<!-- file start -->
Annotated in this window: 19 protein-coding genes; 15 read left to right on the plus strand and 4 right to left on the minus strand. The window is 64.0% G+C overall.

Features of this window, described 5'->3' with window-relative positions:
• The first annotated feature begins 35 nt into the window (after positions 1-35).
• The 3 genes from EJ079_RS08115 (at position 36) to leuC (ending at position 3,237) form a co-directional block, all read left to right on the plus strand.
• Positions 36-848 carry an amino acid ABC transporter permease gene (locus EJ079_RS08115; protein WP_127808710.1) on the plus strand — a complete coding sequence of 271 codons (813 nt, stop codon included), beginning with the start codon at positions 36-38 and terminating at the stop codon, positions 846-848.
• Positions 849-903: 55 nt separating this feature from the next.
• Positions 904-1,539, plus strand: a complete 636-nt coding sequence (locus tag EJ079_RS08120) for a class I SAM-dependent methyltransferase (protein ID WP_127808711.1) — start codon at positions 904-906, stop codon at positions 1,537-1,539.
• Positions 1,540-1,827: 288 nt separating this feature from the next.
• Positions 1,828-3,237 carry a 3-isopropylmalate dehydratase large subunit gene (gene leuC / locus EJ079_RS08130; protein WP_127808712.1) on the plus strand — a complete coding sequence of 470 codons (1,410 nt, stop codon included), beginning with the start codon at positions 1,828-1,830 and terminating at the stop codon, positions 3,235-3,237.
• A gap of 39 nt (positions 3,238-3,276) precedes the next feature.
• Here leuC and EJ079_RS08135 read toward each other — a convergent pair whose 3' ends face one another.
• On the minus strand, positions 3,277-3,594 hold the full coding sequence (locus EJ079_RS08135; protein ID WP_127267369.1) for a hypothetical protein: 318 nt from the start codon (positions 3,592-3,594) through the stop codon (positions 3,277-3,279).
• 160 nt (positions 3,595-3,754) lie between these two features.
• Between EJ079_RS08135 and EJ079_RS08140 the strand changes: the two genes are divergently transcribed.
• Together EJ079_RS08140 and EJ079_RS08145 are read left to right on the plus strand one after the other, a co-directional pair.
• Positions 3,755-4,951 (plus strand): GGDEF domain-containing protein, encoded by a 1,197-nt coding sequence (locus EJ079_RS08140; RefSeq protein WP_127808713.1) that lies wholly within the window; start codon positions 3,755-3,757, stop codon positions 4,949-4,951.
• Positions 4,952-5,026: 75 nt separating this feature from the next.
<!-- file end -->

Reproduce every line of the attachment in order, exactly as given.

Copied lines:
Annotated in this window: 19 protein-coding genes; 15 read left to right on the plus strand and 4 right to left on the minus strand. The window is 64.0% G+C overall.

Features of this window, described 5'->3' with window-relative positions:
• The first annotated feature begins 35 nt into the window (after positions 1-35).
• The 3 genes from EJ079_RS08115 (at position 36) to leuC (ending at position 3,237) form a co-directional block, all read left to right on the plus strand.
• Positions 36-848 carry an amino acid ABC transporter permease gene (locus EJ079_RS08115; protein WP_127808710.1) on the plus strand — a complete coding sequence of 271 codons (813 nt, stop codon included), beginning with the start codon at positions 36-38 and terminating at the stop codon, positions 846-848.
• Positions 849-903: 55 nt separating this feature from the next.
• Positions 904-1,539, plus strand: a complete 636-nt coding sequence (locus tag EJ079_RS08120) for a class I SAM-dependent methyltransferase (protein ID WP_127808711.1) — start codon at positions 904-906, stop codon at positions 1,537-1,539.
• Positions 1,540-1,827: 288 nt separating this feature from the next.
• Positions 1,828-3,237 carry a 3-isopropylmalate dehydratase large subunit gene (gene leuC / locus EJ079_RS08130; protein WP_127808712.1) on the plus strand — a complete coding sequence of 470 codons (1,410 nt, stop codon included), beginning with the start codon at positions 1,828-1,830 and terminating at the stop codon, positions 3,235-3,237.
• A gap of 39 nt (positions 3,238-3,276) precedes the next feature.
• Here leuC and EJ079_RS08135 read toward each other — a convergent pair whose 3' ends face one another.
• On the minus strand, positions 3,277-3,594 hold the full coding sequence (locus EJ079_RS08135; protein ID WP_127267369.1) for a hypothetical protein: 318 nt from the start codon (positions 3,592-3,594) through the stop codon (positions 3,277-3,279).
• 160 nt (positions 3,595-3,754) lie between these two features.
• Between EJ079_RS08135 and EJ079_RS08140 the strand changes: the two genes are divergently transcribed.
• Together EJ079_RS08140 and EJ079_RS08145 are read left to right on the plus strand one after the other, a co-directional pair.
• Positions 3,755-4,951 (plus strand): GGDEF domain-containing protein, encoded by a 1,197-nt coding sequence (locus EJ079_RS08140; RefSeq protein WP_127808713.1) that lies wholly within the window; start codon positions 3,755-3,757, stop codon positions 4,949-4,951.
• Positions 4,952-5,026: 75 nt separating this feature from the next.